Ahmed Qureia, top Palestinian negotiator with Israel, dies at 85
Ahmed Qureia, a former Palestinian prime minister and one of the architects of interim peace deals with Israel, has died at age 85.
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A key player in the 1993 Oslo peace accords, Qureia witnessed the rise of the dream of Palestinian statehood that surged during the negotiations.
But he also saw those hopes recede, with the prospect of a two-state solution to the Israeli-Palestinian conflict drifting further than ever. Domestically, Qureia was riddled with corruption charges that tainted his reputation.
Palestinian President Mahmoud Abbas confirmed Qureia’s death on Wednesday. The cause of death was not immediately made public, but Qureia had been ill for some time with a heart condition.
“Abu Alaa stood in the lead defending the causes of his home and people,” Abbas said in a statement carried by the official Wafa news agency, using Qureia’s nickname.
Born in 1937 in Abu Dis, suburb of east Jerusalem in the occupied West Bank, Qureia joined the Fatah movement in 1968.
He rose quickly through the ranks under the leadership of its founder, late Palestinian President Yasser Arafat, and became a member of its decision-making body, the Central Committee, in 1989. He was also a member of the PLO Executive Committee.
Qureia headed the Palestinian delegation to Oslo, where intensive talks with Israel led to the peace accords in 1993, which created the Palestinian Authority and set up self-rule areas in the Palestinian territories.
During ensuing rounds of negotiations with Israelis, he met all Israeli prime ministers who were in office before 2004, including Yitzhak Rabin, Ariel Sharon, Shimon Peres, Benjamin Netanyahu and Ehud Olmert, and US Presidents Bill Clinton and George W. Bush.
Peace talks have collapsed in the three decades since the accords. Israel has driven up settlement building in the West Bank, and imposed a blockade on the Gaza Strip after Hamas took power there after it routed forces loyal to Fatah. Violence is again flaring up between the sides, especially in the West Bank.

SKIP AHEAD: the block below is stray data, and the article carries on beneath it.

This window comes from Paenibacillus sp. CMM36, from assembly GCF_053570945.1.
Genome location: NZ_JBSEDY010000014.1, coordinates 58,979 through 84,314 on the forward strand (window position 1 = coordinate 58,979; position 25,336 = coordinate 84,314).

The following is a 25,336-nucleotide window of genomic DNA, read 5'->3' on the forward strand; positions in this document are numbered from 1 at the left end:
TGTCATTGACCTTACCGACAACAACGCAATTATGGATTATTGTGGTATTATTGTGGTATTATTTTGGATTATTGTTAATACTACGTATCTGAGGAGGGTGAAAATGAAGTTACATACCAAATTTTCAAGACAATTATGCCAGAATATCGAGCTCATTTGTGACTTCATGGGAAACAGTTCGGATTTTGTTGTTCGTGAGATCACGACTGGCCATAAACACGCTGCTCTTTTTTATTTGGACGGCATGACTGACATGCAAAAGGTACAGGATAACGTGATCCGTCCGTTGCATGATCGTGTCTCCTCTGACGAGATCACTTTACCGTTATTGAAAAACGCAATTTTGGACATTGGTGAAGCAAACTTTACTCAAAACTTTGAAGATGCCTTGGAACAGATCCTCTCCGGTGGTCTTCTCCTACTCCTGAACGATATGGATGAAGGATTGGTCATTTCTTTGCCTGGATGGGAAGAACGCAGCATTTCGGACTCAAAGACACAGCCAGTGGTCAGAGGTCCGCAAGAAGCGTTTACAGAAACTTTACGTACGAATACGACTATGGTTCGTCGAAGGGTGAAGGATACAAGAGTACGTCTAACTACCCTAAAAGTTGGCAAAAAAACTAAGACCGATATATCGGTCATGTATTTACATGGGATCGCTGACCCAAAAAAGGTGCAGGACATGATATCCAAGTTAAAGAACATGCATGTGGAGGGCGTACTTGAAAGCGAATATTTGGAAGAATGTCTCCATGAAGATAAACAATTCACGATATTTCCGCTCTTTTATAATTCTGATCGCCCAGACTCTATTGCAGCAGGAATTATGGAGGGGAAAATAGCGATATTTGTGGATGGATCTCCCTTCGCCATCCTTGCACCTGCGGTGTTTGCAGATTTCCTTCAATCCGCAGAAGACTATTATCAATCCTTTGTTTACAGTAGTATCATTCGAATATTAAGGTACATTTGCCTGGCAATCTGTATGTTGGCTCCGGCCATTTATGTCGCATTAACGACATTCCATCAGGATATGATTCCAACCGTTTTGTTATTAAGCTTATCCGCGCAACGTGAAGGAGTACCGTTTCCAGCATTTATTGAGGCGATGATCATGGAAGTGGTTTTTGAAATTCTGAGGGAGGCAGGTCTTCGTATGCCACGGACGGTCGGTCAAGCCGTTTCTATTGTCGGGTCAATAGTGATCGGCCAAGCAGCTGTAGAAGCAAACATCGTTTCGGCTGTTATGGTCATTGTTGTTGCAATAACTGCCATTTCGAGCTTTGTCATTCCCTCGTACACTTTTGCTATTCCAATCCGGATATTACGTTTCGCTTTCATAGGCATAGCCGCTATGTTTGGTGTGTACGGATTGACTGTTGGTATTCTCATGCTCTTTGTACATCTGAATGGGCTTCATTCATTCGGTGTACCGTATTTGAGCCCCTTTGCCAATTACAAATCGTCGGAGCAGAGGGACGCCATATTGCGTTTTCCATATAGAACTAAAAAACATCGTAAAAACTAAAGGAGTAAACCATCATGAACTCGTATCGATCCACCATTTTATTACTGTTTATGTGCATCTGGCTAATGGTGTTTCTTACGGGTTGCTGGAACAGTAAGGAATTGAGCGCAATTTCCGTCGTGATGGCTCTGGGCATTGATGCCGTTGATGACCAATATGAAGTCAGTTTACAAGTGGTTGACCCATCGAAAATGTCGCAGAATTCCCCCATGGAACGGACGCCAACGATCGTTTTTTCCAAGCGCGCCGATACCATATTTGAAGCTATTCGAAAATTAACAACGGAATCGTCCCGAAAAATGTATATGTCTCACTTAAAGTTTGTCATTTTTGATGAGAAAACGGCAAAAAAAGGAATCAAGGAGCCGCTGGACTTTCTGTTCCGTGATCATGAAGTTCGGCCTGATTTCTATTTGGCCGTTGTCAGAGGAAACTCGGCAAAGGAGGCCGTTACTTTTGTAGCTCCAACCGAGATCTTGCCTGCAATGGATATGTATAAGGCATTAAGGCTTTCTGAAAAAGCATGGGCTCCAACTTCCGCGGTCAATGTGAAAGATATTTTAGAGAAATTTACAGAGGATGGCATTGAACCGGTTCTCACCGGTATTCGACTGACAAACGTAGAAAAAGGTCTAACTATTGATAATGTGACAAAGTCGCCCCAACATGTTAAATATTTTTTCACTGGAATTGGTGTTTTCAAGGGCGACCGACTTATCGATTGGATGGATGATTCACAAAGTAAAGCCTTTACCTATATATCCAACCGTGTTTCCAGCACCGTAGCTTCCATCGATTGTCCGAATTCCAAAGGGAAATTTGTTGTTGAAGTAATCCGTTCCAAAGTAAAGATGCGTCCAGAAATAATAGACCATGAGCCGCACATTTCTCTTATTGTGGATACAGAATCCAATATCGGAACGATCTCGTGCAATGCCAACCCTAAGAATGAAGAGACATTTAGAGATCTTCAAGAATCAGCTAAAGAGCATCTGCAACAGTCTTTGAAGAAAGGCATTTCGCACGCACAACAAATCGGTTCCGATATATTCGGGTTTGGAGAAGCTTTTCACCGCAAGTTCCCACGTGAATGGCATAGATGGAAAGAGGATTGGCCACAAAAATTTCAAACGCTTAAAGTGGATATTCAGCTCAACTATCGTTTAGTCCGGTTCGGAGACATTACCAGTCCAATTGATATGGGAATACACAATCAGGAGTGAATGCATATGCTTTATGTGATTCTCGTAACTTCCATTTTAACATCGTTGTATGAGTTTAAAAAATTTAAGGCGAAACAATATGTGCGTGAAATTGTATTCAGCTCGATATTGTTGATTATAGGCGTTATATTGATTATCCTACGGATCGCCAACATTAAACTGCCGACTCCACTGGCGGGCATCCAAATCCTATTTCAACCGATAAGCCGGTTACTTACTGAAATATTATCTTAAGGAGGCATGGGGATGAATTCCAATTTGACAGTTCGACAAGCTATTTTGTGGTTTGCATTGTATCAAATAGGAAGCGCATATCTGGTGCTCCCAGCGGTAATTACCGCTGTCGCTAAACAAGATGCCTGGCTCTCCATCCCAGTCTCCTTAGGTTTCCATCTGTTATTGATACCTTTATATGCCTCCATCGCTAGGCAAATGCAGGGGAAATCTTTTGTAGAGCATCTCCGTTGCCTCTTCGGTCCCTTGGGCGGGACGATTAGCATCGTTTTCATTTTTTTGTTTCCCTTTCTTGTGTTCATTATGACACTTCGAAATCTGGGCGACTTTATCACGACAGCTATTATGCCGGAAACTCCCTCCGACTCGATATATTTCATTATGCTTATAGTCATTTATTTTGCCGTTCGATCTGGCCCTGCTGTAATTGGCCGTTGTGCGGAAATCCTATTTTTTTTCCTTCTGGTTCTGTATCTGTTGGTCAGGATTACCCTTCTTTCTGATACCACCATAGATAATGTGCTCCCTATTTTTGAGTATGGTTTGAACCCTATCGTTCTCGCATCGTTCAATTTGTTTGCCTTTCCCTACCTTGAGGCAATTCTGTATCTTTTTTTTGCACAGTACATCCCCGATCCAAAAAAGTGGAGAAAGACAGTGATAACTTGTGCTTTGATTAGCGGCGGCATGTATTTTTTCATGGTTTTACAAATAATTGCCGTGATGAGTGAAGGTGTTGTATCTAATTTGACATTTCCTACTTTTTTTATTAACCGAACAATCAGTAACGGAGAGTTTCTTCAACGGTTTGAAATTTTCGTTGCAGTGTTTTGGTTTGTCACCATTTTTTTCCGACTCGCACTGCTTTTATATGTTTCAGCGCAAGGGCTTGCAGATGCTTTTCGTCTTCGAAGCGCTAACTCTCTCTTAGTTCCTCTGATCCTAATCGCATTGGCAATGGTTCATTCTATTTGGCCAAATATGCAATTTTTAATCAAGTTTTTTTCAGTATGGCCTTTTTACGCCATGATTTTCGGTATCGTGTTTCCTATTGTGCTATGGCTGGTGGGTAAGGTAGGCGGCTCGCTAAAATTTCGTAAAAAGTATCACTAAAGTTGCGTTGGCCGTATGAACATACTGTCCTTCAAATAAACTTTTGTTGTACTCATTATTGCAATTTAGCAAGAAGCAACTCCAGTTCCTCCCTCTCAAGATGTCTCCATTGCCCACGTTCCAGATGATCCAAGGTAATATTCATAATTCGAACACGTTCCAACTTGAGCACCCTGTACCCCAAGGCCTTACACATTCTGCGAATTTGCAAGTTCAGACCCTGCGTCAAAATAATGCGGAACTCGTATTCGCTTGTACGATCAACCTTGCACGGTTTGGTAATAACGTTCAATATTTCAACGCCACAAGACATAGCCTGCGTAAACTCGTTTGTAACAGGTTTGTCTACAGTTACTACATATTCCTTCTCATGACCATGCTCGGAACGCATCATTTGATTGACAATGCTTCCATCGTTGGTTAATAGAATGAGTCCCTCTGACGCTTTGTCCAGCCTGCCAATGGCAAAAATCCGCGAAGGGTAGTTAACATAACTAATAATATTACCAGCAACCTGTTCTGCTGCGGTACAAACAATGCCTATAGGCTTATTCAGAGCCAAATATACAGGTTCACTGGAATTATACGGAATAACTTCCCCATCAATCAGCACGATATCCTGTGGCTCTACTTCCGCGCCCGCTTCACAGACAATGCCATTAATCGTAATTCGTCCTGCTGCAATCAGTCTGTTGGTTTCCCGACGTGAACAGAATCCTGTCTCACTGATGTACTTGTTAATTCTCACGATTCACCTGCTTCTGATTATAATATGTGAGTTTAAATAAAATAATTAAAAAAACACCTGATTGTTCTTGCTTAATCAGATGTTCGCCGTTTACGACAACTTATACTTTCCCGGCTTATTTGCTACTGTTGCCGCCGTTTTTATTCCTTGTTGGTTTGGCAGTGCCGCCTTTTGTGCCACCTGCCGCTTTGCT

In a 2013 interview with the Associated Press marking two decades since the Oslo agreements, Qureia said that if he knew then what he knows now he wouldn’t have agreed to the accords.
“With such kinds of blocs of settlements? No. With the closure of Jerusalem? No. Not at all,” Qureia said in an interview at his office in the Jerusalem suburb of Abu Dis.
After the establishment of the PA, Qureia won a seat in the first parliamentary elections in 1996 and chaired the Palestinian Legislative Council.
After Abbas resigned as the PA’s first prime minister in 2003, Arafat replaced him with Qureia. He held the post until 2006, when the militant Hamas group scored a landslide victory in the second Palestinian elections.
During his tenure as prime minister, Qureia was the subject of controversy after reports accused his family of having financial interest in a company that sold Egyptian cement to Israel, which the latter used to build the West Bank separation barrier.
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